Quincho: the network of artistic residencies favoring intercultural crossroads
QUINCHO is a network of artistic residency spaces in Argentina associated by a common inclusive, diverse and federal interest, which is proposed as a tissue of collaboration and cooperation, with the purpose of:
>> Contributing to the mobility of artists and other art professionals fostering sustainable creative exchange.
>> Promoting the sustainability and visibility of the spaces that integrate it.
>> Promoting, in conjunction with the relevant official institutions, policies and practices for the recognition of the sector and funding of both the spaces and the artists circulating between these spaces.
>> Opening up international exchange opportunities
>> Establishing Residencies as a category within the cultural sector, understanding their speciﬁcity, autonomy and importance.
And also, internally:
>> Generating spaces for dialogue among residency programmes at national level, strengthening their organisational capacities.
>> Generating good professional practices that will nurture the next generation of organisers and administrators of these programmes.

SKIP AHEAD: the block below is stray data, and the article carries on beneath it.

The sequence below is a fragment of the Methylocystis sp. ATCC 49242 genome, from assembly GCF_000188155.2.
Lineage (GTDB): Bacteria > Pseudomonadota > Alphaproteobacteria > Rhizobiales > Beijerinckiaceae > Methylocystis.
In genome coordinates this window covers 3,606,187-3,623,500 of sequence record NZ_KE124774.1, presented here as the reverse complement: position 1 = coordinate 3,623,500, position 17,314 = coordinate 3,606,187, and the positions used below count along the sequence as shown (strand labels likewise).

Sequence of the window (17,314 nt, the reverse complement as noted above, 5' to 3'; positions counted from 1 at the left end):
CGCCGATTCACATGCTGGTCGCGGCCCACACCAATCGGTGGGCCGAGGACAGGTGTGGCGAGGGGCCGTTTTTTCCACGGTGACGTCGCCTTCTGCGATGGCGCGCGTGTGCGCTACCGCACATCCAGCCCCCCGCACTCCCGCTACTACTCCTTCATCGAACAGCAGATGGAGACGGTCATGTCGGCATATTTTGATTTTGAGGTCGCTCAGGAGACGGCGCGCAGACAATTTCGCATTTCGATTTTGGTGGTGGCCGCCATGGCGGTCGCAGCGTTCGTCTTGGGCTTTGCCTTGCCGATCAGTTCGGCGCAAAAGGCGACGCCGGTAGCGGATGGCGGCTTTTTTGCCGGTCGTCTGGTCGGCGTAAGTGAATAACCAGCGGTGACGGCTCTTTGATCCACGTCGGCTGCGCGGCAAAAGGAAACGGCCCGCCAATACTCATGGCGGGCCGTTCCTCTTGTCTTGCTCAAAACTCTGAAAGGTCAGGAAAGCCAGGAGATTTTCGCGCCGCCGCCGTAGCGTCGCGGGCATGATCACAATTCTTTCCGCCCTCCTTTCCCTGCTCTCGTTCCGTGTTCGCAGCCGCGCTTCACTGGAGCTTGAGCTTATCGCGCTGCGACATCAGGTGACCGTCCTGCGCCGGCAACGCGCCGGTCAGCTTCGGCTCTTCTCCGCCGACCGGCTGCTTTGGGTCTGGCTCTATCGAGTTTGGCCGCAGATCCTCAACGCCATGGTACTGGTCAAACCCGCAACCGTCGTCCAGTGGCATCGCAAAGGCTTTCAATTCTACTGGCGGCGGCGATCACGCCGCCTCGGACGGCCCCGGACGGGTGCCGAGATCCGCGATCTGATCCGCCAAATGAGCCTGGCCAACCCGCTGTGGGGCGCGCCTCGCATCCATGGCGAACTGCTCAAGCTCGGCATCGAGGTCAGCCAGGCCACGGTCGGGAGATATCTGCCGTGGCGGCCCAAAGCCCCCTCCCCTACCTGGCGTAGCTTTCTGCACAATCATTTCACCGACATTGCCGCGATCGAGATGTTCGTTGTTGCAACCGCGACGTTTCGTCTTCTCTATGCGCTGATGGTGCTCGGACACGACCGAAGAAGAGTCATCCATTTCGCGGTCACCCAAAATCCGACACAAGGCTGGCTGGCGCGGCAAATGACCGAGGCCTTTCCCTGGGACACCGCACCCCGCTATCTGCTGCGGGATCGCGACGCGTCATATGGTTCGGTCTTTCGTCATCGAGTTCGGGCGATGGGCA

The creation of a network of Argentinean residencies has had a long history of calls for proposals for at least 15 years. The isolation of the pandemic, paradoxically, let us make this meeting among spaces that we have self convened possible, and we are working continuously on the outline of an efficient and ﬂuid network, under construction, that permanently seeks to integrate new spaces and programmes.
We call ourselves QUINCHO, because it is a word that cannot be translated into other languages without being described, which etymologically comes from the Quechua word qincha (“fence made of sticks and straw”) and which also exists as kincha in Mapudungun, the language of the Mapuche. By extension QUINCHO is a place generally without walls, with a roof for outdoor meals. It is, first of all, a shelter that protects, but at the same time has no walls, allowing the flow of entry and exit of people, accommodating both the few and the many. For Argentine people it is a fraternal meeting place, with food as an excuse, something that often happens in residencies where gathering around food brings artists together in a time usually outside the studio, giving them the possibility of a more personal exchange that nurtures cross-cultural crossings.
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